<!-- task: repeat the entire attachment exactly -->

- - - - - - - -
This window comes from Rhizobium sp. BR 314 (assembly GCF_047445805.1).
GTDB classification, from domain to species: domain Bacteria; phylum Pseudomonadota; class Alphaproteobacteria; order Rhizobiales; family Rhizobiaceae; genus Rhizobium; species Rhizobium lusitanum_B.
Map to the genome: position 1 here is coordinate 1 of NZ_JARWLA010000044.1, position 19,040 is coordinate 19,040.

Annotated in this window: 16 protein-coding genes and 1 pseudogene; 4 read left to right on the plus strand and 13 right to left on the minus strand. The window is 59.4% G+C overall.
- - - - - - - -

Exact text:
This window comes from Rhizobium sp. BR 314 (assembly GCF_047445805.1).
GTDB classification, from domain to species: domain Bacteria; phylum Pseudomonadota; class Alphaproteobacteria; order Rhizobiales; family Rhizobiaceae; genus Rhizobium; species Rhizobium lusitanum_B.
Map to the genome: position 1 here is coordinate 1 of NZ_JARWLA010000044.1, position 19,040 is coordinate 19,040.

Annotated in this window: 16 protein-coding genes and 1 pseudogene; 4 read left to right on the plus strand and 13 right to left on the minus strand. The window is 59.4% G+C overall.